Issue 1
Monday, 01 March 2021
Charles Darwin University
CDU PhD graduate Dr Veronica Toral-Granda on the rim of Sierra Negra volcano, Galapagos Islands
CDU PhD graduate Dr Veronica Toral-Granda on the rim of Sierra Negra volcano, Galapagos Islands

Galapagos expert highlights links on Darwin Day

By Carl Pfeiffer

An expert insight into life on the Galapagos Islands was the highlight of Charles Darwin University’s annual Darwin Day celebrations last month. 

Darwin Day commemorates the birth and extraordinary legacy of the university’s namesake, Charles Darwin, who was born on 12 February 1809.

CDU’s Research Institute for Environment and Livelihoods Dr Veronica Toral-Granda spoke on her research conducted on the World Heritage-listed Galapagos Islands as part of the event. 

“The diverse flora and fauna on the islands were so influential in Charles Darwin’s thinking about the theory of evolution,” Dr Toral-Granda said. 

“I lived on the Galapagos for 20 years and was closely involved with research and education there, including with CDU’s Galapagos field intensive program.

“CDU’s connections are immense to the Galapagos through research and education.”

Dr Toral-Granda shared an insider view of the Galapagos, how living there streamlined her research and how Charles Darwin’s philosophies are relevant to this day.

The islands are known for their large number of endemic species that were studied by Charles Darwin in 1835, with his observations and collections contributing to the inception of the theory of evolution by means of natural selection.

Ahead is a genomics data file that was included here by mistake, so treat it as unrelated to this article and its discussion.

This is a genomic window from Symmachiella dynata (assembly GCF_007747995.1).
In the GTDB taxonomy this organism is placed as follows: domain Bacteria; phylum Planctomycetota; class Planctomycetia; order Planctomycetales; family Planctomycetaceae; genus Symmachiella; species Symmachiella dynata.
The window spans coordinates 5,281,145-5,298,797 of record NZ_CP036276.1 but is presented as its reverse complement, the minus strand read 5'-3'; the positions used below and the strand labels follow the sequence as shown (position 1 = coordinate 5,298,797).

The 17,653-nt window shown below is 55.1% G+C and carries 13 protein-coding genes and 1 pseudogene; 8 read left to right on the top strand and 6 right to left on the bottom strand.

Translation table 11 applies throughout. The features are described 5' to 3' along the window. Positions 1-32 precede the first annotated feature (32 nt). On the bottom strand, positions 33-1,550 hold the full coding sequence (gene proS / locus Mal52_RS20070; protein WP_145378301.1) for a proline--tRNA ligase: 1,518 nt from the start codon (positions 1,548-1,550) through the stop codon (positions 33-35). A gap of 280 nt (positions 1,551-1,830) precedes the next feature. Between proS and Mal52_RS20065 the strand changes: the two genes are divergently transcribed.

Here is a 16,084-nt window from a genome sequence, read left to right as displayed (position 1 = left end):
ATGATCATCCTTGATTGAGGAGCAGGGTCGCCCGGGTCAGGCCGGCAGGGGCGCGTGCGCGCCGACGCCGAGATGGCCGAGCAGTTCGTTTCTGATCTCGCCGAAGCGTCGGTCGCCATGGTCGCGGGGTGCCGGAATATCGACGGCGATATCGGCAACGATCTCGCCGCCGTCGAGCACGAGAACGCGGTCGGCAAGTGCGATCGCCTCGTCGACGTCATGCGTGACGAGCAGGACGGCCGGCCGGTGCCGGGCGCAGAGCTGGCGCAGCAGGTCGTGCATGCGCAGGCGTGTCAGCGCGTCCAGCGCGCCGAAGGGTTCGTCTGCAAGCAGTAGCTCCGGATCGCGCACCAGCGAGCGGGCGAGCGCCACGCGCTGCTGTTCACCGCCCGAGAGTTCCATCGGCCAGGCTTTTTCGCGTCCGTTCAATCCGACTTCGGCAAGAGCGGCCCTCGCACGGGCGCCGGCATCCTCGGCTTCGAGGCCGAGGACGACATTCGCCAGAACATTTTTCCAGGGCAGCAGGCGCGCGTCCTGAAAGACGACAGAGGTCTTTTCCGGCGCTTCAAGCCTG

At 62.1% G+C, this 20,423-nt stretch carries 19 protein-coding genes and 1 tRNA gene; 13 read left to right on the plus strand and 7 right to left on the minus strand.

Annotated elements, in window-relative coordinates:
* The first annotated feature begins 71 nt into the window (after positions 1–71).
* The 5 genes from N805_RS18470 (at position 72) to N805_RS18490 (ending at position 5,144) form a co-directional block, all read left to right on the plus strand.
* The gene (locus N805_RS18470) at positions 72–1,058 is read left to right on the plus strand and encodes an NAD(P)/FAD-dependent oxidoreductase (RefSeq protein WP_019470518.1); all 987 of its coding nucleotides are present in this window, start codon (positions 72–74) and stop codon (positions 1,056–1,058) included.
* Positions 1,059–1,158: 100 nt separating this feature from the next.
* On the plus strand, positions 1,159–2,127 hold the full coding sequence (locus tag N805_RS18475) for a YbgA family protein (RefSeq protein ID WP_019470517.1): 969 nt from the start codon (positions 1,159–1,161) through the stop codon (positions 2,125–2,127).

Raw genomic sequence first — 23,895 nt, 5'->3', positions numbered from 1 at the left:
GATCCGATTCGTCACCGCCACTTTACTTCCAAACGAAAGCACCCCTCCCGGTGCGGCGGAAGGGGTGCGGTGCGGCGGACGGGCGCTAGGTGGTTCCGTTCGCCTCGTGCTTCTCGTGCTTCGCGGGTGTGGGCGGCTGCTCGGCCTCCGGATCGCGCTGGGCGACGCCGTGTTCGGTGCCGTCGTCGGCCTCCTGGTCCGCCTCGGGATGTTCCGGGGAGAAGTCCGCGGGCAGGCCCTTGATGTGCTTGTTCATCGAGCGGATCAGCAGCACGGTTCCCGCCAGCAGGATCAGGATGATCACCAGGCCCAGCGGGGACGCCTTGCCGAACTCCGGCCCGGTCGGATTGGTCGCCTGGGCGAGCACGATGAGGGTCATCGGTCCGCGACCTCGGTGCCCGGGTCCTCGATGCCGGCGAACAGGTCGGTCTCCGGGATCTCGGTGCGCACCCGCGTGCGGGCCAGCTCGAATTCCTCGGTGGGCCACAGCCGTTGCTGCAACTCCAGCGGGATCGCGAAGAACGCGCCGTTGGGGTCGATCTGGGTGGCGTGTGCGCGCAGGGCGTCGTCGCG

Dr Toral-Granda moved to the Galapagos from Ecuador in 1995, where she quickly realised the two biggest threats to the islands were human population growth and invasive species. 

As part of her research she discovered more than 1600 alien species had found their way to the islands which threaten native wildlife. 

Dr Toral-Granda said introduced species were among the top threats to biodiversity on oceanic islands, with their arrival and spread closely linked to human trade and travel.

“Since their discovery in 1535, the sailors, pirates, settlers, and tourists arriving on the Galapagos Islands have been accompanied by hundreds of exotic species, some of which have become highly invasive," she said.

“Species such as the introduced parasitic fly Philornis downsi are causing close to 100 per cent mortality rates of nestlings of some of the iconic Darwin finch species.

“Of the 1637 species introduced to the Galapagos, more than 70 per cent had arrived since the start of tourism in the 1970s.”